Babies love bath time. But don’t put your little one in a baby bath seat. The U.S. Consumer Product Safety Commission no longer recommends baby bath seats. Nancy Cowles, the executive director of Kids In Danger, a site dedicated to improving baby product safety, explains, “The baby bath seat was designed at first as a convenience item, but consumer groups like Kids in Danger have never recommended them.”
Many parents purchased baby bath seats with the idea that the baby would be safer being strapped into the seat in the tub. “While they seem to be a great idea in theory — a great way to keep mobile munchkins in one place while you’re giving them a bath — bath seats are no longer recommended at all,” says Dr. Darria Long Gillespie, an emergency room doctor at Emory University Hospital in Atlanta and a Sharecare vice president who answers users’ health questions on her blog Ask Dr. Darria. That’s due to the easy ability of children to slip out of them or tip them over, which often will cause babies to be trapped with their heads under water since they’re still strapped in and cannot sit up.
The straps, suction cups and seat features gave parents a false sense of security, which is the real danger, says Cowles. Dr. Gillespie agrees, saying that the false sense of security potentially leads parents to be less vigilant. Cowles explains, “You’ve got a baby in the tub in one of these seats, and you have a toddler who suddenly screams from the next room. If your baby is just lying in the tub, your instinct is going to be to grab the baby and take her with you.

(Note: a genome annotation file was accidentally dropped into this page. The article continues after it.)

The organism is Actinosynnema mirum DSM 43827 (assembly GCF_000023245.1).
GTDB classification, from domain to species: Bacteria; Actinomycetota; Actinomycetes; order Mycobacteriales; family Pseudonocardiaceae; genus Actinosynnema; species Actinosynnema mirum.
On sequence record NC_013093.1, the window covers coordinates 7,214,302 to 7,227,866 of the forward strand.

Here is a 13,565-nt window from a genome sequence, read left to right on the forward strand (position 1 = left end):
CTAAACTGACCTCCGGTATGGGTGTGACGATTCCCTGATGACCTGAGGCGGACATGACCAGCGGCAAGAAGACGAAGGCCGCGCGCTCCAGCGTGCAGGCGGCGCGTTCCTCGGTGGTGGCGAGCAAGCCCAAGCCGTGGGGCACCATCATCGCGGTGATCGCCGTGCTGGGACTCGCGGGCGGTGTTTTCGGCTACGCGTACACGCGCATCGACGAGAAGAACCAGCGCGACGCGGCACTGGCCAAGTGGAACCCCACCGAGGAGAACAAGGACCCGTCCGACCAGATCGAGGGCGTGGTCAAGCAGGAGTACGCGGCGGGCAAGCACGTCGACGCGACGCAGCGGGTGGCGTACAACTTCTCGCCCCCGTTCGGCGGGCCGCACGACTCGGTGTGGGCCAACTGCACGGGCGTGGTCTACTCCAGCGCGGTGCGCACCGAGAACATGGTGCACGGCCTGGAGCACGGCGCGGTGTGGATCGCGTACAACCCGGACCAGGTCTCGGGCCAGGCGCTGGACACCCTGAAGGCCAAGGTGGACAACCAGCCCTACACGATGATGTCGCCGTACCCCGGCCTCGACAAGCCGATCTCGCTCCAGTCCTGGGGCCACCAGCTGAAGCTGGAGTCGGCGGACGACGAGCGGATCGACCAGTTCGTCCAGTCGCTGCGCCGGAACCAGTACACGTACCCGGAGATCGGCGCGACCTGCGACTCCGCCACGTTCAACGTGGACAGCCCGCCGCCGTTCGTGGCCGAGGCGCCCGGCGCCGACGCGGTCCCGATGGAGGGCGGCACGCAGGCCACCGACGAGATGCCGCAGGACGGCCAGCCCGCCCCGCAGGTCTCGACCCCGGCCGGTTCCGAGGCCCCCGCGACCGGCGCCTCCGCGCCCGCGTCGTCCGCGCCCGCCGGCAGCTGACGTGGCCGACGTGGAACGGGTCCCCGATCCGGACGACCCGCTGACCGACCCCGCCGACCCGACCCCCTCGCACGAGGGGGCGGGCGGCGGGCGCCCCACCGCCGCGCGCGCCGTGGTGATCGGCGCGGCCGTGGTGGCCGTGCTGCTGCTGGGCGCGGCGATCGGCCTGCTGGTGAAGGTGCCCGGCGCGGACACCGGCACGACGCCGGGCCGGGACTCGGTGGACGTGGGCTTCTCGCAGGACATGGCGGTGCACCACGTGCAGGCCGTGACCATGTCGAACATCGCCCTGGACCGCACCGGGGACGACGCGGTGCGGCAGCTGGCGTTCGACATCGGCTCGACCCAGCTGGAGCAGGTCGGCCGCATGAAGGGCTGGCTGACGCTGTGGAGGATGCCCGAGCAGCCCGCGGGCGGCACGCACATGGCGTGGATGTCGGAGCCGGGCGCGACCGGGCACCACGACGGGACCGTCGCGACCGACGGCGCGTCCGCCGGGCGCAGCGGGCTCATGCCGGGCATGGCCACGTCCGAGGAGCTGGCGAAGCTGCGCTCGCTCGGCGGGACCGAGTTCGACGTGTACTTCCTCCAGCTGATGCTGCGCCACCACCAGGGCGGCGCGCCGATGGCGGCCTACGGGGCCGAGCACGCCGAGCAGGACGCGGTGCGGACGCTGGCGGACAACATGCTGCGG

But if your baby is in one of these contraptions, your instinct is going to be, she’ll be fine for the second or two that I leave to see what’s wrong with my toddler. And that’s when we end up in trouble. If they are left alone in these bath seats, even for a few seconds, they could tip, and the seat would hold the baby underwater.”
Instead, here are five bath safety tips that are recommended by the two experts:
- Plan Ahead
“Before you put baby in the tub, do a quick check to make sure that you have everything you’ll need within reach. You don’t want to put her in the tub and then realize that the clean washcloths are in the hallway closet!”notes Dr. Gillespie.
- Keep Your Hands on Your Baby
“You always need to have one hand on your baby at all times, ” says Cowles. Within arm’s reach is not good enough, she stresses.
- Don’t Ask Siblings to Help
“Never assume that a sibling is an appropriate watcher. Babies will often immediately inhale when they go underwater. No amount of time is safe when it comes to water with a baby,” says Cowles.
- Use a Baby Bathtub Instead
“I use for my little baby a hard plastic small tub that fits inside the big bathtub,” Dr. Gillespie says.
- Keep Them Stable
“Studies have shown that adults are present in the bathroom in the majority of cases when children fall — meaning that being present is not enough,” Dr. Gillespie adds. “You have to physically help keep them stable.”